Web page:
Welch & Forbes has a long tradition of excellence in serving our clients. The value we bring to each relationship extends well beyond our investment expertise. The following case studies exemplify how we differentiate ourselves as stewards of our client’s financial and personal affairs. Our professionals, whether they are portfolio managers, tax managers or estate settlement managers, consistently aim to make a difference in their client’s lives. These stories are evidence of that guiding principle.
A valued client received a call late on Thanksgiving evening a few years ago from a person stating he was from Social Security Administration and needed to verify her checking account information. The client did not question the legitimacy of this request and gave the person the information. Upon reflection and subsequently trying to call the number the person left and receiving the message “number not in service” she became very nervous she had fallen victim of a scam and called the Client Service Manager at Welch & Forbes whom she had known for many years and whom she named on her Durable Power of Attorney.
The next morning the Manager was able to speak with the bank manager and using her Power of Attorney placed a freeze on the account. On Saturday morning the Manager picked up the client at her home and brought her to the bank to assist her in closing her account and opening a new account.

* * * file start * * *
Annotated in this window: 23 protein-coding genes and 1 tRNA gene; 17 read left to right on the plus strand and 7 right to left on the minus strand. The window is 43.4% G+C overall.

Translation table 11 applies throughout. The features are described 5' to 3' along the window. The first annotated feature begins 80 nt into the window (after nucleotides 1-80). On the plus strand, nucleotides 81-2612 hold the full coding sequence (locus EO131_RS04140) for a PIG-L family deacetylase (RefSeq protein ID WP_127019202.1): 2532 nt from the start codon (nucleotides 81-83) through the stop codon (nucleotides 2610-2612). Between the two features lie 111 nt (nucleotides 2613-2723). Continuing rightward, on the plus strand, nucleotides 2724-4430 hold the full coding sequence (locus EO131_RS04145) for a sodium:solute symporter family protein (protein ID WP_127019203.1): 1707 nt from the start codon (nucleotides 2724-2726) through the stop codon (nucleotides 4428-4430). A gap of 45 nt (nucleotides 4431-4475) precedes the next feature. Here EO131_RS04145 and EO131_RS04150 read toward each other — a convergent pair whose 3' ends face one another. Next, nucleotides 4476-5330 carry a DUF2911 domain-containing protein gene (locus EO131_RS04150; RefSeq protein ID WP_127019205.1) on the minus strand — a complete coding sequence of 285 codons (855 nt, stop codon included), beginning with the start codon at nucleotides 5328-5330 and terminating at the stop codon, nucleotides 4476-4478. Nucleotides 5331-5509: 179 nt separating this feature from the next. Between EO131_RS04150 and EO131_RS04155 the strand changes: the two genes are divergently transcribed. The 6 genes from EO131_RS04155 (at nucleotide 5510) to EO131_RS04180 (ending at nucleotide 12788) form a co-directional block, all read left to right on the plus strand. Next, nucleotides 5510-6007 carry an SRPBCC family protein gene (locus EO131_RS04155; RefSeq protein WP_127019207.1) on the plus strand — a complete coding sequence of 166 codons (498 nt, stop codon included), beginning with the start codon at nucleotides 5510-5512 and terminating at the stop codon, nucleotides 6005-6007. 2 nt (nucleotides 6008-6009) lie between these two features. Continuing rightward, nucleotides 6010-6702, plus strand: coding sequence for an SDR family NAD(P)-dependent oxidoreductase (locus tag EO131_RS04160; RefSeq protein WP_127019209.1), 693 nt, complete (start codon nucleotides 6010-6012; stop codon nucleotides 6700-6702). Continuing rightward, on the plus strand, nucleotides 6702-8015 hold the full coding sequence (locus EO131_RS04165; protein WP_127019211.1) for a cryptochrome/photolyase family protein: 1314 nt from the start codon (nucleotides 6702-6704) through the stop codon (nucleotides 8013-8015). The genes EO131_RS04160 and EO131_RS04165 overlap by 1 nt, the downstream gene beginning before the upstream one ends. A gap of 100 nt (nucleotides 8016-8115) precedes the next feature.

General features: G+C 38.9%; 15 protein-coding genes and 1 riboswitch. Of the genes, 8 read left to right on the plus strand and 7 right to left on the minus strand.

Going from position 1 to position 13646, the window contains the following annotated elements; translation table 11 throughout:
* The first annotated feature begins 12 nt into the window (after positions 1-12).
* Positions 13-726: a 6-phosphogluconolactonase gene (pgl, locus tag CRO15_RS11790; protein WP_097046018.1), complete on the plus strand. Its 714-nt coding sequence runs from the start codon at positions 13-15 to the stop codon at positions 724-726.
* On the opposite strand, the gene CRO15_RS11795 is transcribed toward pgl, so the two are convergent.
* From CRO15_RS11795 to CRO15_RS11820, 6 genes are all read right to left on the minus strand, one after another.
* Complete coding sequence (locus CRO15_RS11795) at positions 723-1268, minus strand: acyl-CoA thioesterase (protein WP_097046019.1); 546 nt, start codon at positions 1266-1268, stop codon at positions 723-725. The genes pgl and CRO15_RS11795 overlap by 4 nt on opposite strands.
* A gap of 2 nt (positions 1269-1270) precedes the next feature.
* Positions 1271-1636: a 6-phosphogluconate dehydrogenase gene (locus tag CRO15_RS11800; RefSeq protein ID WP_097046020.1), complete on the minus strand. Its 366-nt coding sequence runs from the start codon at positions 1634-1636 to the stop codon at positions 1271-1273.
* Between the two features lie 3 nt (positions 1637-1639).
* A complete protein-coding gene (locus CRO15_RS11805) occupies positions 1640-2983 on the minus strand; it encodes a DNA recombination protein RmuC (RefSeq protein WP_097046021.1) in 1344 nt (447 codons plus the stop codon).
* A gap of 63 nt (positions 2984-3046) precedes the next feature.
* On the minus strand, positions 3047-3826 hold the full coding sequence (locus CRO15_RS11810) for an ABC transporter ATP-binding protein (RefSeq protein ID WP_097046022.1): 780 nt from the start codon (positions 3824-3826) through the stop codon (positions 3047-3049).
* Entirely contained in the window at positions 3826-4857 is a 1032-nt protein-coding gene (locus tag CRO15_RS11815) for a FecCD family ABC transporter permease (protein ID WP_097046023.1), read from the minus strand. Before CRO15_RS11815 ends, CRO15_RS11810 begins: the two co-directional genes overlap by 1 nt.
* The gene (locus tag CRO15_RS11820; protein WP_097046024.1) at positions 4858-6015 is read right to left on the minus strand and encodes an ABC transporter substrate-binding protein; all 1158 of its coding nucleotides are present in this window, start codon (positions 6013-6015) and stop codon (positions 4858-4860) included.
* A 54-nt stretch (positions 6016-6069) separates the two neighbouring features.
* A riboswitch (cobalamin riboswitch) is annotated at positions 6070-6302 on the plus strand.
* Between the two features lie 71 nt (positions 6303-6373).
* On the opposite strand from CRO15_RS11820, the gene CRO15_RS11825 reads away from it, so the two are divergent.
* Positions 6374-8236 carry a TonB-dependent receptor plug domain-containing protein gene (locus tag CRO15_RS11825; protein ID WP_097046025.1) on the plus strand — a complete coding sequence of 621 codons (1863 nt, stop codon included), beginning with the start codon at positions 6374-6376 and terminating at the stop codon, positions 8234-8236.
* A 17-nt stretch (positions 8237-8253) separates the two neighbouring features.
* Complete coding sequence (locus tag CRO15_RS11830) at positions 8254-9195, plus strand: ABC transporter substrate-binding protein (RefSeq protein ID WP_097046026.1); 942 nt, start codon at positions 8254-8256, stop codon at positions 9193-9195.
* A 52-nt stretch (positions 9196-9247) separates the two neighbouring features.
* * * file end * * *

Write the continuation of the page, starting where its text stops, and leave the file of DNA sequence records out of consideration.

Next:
An ultra high net worth client became widowed in 2011. The newly increased tax exclusion amount of $5 Million (as of 2011) was exhausted by passing assets to various beneficiaries. This amount was exempt from estate and gift taxes. Considerable assets were remaining in the widow’s estate.
The Portfolio Manager determined the best strategy for protecting these assets by assessing the widow’s need for income, her time horizon and her tolerance for risk. Then he looked at specific stocks in the estate of the deceased, as well as the holdings in the marital and family trusts.
The specific estate planning strategies that he implemented included 1) a real estate trust for the family’s vacation home, 2) a charitable trust for her favorite cultural and educational institutions, and 3) a generation skipping trust to benefit her grandchildren.
In early 2001 an entrepreneur in her 50s, who had sold the family business to a major national public company, was looking for a solution to the family financial matters.
Up to that point, the family’s investment accounts were held at a major international brokerage house. Real estate mortgages were collateralized with bonds held at a major national bank, children’s trusts were managed at a Boston law firm, and tax preparation services provided by another company. The client needed a firm that could coordinate and consolidate the necessary services all under one roof.